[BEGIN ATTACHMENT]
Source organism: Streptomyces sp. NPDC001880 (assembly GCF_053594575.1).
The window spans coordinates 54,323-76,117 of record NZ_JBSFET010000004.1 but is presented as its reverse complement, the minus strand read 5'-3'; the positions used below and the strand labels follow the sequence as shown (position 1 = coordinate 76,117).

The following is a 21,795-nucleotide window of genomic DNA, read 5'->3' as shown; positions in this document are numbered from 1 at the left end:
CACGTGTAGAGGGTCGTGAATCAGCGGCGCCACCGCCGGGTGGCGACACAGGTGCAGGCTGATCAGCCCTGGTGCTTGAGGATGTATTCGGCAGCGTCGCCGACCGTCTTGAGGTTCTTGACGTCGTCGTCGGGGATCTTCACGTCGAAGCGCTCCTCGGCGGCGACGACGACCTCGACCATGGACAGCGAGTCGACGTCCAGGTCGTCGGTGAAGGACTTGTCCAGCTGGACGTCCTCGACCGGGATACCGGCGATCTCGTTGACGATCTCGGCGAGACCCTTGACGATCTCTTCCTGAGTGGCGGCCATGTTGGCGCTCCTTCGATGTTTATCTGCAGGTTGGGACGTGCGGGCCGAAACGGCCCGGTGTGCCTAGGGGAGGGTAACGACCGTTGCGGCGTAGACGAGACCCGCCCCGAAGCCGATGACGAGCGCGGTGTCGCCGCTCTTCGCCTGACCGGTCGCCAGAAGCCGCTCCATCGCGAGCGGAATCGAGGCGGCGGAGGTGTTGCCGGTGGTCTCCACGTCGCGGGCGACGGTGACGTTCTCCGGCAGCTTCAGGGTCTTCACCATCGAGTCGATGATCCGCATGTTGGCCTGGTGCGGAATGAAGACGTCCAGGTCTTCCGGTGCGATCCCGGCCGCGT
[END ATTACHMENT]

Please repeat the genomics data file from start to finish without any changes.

Source organism: Streptomyces sp. NPDC001880 (assembly GCF_053594575.1).
The window spans coordinates 54,323-76,117 of record NZ_JBSFET010000004.1 but is presented as its reverse complement, the minus strand read 5'-3'; the positions used below and the strand labels follow the sequence as shown (position 1 = coordinate 76,117).

The following is a 21,795-nucleotide window of genomic DNA, read 5'->3' as shown; positions in this document are numbered from 1 at the left end:
CACGTGTAGAGGGTCGTGAATCAGCGGCGCCACCGCCGGGTGGCGACACAGGTGCAGGCTGATCAGCCCTGGTGCTTGAGGATGTATTCGGCAGCGTCGCCGACCGTCTTGAGGTTCTTGACGTCGTCGTCGGGGATCTTCACGTCGAAGCGCTCCTCGGCGGCGACGACGACCTCGACCATGGACAGCGAGTCGACGTCCAGGTCGTCGGTGAAGGACTTGTCCAGCTGGACGTCCTCGACCGGGATACCGGCGATCTCGTTGACGATCTCGGCGAGACCCTTGACGATCTCTTCCTGAGTGGCGGCCATGTTGGCGCTCCTTCGATGTTTATCTGCAGGTTGGGACGTGCGGGCCGAAACGGCCCGGTGTGCCTAGGGGAGGGTAACGACCGTTGCGGCGTAGACGAGACCCGCCCCGAAGCCGATGACGAGCGCGGTGTCGCCGCTCTTCGCCTGACCGGTCGCCAGAAGCCGCTCCATCGCGAGCGGAATCGAGGCGGCGGAGGTGTTGCCGGTGGTCTCCACGTCGCGGGCGACGGTGACGTTCTCCGGCAGCTTCAGGGTCTTCACCATCGAGTCGATGATCCGCATGTTGGCCTGGTGCGGAATGAAGACGTCCAGGTCTTCCGGTGCGATCCCGGCCGCGT